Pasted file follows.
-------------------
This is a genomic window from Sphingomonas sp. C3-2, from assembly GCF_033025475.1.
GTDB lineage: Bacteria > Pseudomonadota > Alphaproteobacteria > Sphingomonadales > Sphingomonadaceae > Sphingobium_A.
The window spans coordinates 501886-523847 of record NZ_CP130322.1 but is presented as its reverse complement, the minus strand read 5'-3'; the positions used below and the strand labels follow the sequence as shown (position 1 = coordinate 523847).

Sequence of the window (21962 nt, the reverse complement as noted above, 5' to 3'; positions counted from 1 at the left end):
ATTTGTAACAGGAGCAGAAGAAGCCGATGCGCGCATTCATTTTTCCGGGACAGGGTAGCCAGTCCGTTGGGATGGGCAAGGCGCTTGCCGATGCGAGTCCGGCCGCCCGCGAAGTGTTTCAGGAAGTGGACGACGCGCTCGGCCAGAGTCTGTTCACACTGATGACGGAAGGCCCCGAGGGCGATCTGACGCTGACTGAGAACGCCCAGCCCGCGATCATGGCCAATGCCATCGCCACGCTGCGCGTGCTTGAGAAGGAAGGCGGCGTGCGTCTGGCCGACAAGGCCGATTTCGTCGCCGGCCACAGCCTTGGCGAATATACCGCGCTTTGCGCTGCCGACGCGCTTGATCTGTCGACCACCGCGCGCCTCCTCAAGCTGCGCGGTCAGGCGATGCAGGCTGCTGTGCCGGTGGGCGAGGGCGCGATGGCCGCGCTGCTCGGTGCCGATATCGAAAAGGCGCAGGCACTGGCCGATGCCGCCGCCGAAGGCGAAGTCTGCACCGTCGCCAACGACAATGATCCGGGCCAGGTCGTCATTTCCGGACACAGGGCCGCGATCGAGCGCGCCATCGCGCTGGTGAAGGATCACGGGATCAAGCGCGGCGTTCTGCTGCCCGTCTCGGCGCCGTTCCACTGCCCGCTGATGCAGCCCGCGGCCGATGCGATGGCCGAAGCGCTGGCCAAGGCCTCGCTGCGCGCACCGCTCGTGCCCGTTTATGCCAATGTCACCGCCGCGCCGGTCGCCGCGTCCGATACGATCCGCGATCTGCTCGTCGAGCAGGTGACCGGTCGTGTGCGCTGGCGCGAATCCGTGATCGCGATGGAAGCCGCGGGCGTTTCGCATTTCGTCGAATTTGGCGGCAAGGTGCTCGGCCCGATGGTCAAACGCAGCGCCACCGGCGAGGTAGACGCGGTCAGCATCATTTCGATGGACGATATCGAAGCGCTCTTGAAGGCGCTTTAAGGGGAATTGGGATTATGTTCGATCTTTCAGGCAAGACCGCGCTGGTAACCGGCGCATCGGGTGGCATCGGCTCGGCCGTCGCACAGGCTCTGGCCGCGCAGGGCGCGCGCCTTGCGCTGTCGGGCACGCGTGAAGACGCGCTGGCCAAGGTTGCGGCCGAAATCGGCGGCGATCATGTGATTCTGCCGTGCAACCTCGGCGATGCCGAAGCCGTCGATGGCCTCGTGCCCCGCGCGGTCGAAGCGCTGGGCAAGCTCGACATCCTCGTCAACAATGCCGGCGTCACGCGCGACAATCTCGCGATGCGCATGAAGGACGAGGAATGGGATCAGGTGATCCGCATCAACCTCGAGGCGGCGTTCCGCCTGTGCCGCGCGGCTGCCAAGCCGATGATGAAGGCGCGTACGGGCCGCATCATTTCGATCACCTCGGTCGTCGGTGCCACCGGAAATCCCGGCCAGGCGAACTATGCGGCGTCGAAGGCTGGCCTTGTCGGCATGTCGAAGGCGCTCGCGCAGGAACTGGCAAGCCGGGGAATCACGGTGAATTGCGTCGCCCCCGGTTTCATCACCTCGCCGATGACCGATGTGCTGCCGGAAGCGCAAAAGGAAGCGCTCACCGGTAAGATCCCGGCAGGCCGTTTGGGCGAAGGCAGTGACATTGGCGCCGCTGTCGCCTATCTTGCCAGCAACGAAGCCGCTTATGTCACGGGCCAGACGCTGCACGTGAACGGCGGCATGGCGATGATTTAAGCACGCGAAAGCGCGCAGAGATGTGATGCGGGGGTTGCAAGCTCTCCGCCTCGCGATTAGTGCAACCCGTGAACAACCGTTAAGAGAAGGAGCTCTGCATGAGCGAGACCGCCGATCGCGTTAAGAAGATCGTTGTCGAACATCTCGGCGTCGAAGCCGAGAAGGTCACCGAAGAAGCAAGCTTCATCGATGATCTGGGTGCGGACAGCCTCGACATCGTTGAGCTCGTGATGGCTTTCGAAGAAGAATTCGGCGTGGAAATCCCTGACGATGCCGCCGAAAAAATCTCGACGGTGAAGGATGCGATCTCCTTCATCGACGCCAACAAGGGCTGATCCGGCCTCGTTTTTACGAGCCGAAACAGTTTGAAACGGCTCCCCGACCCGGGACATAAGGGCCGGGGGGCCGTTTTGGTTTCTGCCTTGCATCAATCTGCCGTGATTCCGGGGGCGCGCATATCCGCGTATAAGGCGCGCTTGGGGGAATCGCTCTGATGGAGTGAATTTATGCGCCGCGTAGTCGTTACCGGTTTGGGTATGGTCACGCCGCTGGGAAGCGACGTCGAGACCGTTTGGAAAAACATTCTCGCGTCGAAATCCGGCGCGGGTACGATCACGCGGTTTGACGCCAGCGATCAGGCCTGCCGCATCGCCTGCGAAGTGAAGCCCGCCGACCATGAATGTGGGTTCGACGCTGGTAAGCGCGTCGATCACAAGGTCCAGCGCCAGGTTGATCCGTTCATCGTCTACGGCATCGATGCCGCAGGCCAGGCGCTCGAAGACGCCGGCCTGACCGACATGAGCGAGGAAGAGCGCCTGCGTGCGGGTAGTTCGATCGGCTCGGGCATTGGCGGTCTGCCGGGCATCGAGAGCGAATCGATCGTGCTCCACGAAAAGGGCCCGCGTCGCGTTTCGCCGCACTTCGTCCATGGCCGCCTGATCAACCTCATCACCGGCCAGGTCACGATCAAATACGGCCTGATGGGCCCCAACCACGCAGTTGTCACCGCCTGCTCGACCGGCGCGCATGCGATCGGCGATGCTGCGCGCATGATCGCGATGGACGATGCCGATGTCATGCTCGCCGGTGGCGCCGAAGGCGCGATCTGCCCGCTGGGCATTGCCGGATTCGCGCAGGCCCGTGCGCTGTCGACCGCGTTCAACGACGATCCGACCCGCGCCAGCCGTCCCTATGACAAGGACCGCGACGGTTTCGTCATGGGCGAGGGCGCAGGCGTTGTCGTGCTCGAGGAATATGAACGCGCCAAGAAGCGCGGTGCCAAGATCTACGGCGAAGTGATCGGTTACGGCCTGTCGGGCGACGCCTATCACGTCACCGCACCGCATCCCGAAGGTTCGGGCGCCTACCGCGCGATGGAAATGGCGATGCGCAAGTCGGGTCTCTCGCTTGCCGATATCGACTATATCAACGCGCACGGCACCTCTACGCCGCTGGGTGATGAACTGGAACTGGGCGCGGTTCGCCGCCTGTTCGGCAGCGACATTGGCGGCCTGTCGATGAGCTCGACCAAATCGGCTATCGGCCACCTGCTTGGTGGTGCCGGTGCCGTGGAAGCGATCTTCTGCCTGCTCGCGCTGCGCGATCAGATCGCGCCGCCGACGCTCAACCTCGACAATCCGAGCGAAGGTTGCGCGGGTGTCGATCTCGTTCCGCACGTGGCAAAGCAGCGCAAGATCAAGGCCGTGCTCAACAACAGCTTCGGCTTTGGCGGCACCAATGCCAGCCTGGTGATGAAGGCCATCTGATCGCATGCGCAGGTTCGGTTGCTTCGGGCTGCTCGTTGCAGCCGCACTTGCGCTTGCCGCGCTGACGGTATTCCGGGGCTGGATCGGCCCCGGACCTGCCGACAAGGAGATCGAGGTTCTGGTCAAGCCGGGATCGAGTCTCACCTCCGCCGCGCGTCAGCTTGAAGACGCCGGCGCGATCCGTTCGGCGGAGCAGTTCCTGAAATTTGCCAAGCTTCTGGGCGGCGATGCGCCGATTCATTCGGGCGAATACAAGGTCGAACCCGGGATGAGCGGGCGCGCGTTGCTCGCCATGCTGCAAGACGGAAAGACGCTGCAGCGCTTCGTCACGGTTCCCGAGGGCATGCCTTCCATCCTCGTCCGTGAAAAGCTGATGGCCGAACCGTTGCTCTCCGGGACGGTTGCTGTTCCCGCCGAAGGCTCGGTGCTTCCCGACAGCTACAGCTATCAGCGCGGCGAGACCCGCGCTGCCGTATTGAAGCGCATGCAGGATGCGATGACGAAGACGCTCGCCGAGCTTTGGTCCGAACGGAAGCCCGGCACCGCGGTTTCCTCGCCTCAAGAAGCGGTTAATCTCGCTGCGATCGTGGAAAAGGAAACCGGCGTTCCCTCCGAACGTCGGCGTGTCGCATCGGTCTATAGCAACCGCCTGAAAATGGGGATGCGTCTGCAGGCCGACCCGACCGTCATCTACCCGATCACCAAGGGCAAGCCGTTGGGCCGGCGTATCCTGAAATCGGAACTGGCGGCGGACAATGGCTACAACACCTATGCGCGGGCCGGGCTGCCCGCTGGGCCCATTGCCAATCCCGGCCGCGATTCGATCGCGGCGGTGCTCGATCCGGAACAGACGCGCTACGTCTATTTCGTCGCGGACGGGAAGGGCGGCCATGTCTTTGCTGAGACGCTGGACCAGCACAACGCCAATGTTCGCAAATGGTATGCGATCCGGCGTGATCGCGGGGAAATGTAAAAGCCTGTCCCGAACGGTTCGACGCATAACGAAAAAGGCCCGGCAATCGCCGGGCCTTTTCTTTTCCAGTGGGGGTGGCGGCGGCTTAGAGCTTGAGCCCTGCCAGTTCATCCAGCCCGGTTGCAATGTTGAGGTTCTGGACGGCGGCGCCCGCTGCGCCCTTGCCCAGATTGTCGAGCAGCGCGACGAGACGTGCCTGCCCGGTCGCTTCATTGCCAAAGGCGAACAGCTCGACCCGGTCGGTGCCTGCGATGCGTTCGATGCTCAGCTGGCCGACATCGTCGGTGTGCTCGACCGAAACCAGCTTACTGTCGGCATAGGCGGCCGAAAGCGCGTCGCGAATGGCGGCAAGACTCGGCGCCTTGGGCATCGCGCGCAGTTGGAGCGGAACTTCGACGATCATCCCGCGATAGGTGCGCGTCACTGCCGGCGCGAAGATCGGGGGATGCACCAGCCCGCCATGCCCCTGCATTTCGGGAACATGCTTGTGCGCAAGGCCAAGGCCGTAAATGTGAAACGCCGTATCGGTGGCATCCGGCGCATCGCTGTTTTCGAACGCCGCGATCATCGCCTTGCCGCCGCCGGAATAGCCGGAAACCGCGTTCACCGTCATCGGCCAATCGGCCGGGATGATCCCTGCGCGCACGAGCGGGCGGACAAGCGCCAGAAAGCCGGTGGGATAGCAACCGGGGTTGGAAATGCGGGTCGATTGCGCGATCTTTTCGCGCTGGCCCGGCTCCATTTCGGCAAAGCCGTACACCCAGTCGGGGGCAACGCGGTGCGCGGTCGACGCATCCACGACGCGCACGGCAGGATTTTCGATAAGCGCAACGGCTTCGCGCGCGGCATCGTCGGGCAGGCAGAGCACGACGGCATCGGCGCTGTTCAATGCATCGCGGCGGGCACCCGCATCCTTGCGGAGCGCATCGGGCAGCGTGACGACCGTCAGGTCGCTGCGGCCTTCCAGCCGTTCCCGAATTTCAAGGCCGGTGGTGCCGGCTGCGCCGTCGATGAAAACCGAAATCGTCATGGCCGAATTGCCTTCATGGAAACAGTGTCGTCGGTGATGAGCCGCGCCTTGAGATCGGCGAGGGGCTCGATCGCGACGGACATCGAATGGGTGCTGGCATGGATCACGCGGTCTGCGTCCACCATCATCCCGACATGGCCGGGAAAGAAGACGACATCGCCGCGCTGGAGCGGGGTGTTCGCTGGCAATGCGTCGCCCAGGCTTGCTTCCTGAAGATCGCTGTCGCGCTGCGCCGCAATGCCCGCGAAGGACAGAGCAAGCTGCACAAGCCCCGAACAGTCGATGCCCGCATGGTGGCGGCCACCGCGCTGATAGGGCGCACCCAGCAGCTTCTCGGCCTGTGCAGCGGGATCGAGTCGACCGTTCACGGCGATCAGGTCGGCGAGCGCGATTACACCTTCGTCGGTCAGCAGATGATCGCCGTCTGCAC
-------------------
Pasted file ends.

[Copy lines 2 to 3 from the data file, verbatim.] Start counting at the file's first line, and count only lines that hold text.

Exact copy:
GTDB lineage: Bacteria > Pseudomonadota > Alphaproteobacteria > Sphingomonadales > Sphingomonadaceae > Sphingobium_A.
The window spans coordinates 501886-523847 of record NZ_CP130322.1 but is presented as its reverse complement, the minus strand read 5'-3'; the positions used below and the strand labels follow the sequence as shown (position 1 = coordinate 523847).